L’utilisation de champignons hallucinogènes dans un contexte thérapeutique peut soulager l’angoisse et l’anxiété liées au fait d’arriver en fin de vie à cause d’une maladie en phase terminale. Pour en savoir plus, en anglais, veuillez lire les informations ci-dessous.


By Bethany Lindsay 

On Tuesday, Laurie Brooks received the news she's waited more than 100 days to hear — she now has the legal right to use magic mushrooms.

"I was pretty emotional. I was surprised," the 53-year-old Abbotsford, B.C. mother of four told CBC. 

"Just to have that recognition … that what I was fighting for was worthwhile, it meant a lot to me."

Brooks has had two bouts with colon cancer and has struggled with psychological distress as she reckons with the possibility of imminent death.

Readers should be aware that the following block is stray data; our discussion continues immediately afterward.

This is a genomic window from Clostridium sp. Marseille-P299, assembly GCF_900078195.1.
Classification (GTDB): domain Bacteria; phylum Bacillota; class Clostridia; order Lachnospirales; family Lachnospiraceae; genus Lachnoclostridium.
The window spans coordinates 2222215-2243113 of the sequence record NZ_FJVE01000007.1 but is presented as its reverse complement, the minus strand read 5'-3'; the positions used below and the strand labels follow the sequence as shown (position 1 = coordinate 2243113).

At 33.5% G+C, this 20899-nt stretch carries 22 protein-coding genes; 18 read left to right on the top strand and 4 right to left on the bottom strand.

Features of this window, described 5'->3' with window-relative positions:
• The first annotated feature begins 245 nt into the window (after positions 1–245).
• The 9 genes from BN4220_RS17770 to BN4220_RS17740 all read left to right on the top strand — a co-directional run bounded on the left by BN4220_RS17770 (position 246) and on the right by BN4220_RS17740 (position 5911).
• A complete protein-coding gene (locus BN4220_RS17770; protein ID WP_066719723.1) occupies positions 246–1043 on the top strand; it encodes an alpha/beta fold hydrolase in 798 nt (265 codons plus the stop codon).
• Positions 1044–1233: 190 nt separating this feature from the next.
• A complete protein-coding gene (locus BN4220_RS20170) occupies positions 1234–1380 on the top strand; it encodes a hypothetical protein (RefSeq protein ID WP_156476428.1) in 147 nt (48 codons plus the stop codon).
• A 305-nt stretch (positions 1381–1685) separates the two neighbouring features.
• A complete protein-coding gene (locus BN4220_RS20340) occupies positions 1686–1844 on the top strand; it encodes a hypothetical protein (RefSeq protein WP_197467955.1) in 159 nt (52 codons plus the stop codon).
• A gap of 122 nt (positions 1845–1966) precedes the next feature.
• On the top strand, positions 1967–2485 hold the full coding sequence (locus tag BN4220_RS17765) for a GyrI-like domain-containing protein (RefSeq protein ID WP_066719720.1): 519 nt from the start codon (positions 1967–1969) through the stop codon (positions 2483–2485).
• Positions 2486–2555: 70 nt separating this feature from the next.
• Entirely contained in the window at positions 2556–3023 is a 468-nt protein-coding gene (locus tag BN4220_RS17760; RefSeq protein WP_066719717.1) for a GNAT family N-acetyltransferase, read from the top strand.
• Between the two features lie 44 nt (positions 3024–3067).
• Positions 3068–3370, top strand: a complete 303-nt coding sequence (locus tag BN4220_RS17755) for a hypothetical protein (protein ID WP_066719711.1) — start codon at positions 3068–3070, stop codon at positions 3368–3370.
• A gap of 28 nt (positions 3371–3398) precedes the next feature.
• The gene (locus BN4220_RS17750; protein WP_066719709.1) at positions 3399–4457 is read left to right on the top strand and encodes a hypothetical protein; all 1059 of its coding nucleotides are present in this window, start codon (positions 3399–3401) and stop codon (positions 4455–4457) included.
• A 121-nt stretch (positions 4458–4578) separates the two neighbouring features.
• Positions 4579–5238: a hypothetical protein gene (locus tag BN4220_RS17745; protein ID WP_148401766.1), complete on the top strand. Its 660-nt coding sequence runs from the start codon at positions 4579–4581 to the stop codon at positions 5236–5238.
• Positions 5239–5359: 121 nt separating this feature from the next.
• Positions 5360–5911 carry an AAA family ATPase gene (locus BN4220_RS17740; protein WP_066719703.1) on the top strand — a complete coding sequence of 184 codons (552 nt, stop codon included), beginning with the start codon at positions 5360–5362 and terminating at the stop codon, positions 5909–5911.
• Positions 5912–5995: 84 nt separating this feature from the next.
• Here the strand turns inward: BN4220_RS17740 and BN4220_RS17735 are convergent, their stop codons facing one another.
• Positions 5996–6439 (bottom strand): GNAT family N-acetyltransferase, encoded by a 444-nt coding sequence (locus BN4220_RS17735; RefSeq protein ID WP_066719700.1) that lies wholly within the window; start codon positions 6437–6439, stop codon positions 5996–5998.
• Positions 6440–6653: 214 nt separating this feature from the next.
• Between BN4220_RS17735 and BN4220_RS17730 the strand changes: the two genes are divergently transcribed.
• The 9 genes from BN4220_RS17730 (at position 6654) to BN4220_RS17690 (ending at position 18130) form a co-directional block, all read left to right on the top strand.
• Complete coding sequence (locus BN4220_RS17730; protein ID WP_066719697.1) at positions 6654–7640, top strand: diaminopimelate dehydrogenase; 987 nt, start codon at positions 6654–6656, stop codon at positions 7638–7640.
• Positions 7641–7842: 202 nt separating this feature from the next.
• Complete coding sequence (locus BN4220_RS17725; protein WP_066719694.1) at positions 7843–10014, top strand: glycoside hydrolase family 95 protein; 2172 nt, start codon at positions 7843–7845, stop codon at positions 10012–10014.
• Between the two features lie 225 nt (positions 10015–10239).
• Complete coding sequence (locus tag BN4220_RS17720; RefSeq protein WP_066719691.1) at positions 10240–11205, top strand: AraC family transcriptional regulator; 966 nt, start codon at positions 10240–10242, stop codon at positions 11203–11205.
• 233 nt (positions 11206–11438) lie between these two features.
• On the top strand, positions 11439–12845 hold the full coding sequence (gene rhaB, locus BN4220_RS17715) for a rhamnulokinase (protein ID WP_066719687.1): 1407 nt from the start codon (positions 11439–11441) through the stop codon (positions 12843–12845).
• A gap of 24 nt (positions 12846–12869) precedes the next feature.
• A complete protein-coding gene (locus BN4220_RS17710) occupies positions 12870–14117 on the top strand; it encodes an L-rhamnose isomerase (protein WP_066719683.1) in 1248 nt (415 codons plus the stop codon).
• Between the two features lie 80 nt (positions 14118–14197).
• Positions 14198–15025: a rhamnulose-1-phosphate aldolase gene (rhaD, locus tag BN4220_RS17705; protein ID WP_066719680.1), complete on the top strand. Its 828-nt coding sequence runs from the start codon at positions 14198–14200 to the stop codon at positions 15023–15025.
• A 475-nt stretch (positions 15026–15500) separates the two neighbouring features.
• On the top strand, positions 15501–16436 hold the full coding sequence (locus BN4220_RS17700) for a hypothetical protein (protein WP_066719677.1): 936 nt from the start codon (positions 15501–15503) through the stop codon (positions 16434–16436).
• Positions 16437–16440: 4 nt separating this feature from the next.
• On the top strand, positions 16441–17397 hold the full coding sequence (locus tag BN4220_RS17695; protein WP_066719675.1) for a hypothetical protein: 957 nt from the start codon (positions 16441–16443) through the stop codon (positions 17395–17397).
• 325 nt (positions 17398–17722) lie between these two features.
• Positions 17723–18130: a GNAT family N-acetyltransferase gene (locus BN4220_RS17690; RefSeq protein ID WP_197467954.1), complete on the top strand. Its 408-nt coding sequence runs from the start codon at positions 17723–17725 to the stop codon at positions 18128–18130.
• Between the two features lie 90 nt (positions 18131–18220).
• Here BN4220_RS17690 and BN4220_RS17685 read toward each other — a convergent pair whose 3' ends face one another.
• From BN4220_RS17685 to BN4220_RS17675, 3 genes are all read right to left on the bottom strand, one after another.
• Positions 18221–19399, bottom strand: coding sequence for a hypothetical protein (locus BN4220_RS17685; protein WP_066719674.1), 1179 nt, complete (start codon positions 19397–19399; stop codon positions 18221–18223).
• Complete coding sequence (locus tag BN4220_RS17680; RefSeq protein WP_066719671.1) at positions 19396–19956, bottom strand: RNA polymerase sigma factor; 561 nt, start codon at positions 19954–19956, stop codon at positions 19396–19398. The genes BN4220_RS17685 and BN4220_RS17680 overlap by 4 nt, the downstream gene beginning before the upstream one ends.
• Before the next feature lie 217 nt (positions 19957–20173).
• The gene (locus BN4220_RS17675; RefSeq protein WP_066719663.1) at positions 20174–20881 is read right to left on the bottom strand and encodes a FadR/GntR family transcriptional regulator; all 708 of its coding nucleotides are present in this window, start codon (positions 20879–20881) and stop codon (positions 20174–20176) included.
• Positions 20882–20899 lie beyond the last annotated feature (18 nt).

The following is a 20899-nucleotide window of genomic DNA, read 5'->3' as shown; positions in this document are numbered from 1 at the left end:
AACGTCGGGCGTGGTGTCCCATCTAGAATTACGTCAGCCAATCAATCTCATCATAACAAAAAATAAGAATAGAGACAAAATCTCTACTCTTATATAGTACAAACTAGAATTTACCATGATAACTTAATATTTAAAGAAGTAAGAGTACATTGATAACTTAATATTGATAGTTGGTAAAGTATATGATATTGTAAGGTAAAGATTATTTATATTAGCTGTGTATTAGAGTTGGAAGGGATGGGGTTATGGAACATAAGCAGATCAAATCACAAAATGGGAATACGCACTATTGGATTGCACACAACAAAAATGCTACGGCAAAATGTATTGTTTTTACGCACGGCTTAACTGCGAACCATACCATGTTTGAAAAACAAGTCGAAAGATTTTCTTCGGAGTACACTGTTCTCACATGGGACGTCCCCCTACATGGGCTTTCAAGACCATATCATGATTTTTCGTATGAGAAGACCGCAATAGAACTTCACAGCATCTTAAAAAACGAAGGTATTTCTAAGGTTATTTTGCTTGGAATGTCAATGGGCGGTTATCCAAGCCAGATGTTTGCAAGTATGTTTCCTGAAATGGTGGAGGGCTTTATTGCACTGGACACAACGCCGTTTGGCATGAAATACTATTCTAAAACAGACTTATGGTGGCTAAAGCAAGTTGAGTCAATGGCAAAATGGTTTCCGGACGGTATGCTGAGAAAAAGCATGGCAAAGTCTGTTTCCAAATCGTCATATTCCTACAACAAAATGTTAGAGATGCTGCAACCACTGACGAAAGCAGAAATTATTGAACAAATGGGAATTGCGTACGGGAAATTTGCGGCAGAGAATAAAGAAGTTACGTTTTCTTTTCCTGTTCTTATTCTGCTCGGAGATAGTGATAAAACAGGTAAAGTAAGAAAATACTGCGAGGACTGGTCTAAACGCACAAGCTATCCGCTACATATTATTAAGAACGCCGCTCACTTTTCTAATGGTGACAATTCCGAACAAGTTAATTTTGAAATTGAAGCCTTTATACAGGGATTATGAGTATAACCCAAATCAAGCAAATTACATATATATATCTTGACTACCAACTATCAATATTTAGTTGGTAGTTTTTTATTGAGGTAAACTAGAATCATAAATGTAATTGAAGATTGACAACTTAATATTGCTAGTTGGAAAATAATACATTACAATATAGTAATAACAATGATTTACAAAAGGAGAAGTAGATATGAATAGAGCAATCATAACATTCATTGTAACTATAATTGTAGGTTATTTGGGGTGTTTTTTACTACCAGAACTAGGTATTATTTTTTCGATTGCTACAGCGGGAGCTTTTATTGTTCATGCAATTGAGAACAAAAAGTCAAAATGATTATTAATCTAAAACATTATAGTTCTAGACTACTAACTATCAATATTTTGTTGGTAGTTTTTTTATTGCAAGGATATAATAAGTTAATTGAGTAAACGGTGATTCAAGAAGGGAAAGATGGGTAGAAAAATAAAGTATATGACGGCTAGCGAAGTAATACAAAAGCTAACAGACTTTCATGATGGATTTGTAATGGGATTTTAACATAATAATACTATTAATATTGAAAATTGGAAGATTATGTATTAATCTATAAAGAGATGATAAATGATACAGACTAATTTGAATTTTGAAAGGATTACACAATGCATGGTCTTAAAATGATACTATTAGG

She's one of four Canadians with terminal cancer who received approval this week from the federal government for an exemption from drug laws that have made psilocybin — the active ingredient in magic mushrooms — illegal since 1974. 

Psilocybin has shown promise in relieving end-of-life distress for palliative cancer patients, but it's still undergoing clinical trials that are necessary before it can be made widely available to the public.

The four patients applied for their exemptions with help from the advocacy group TheraPsil, which argues that terminally ill patients deserve compassionate access to something that might help with their anguish when other treatments have failed.

The group's founder, Victoria psychotherapist Bruce Tobin, applauded the federal government for allowing the patients access to psilocybin.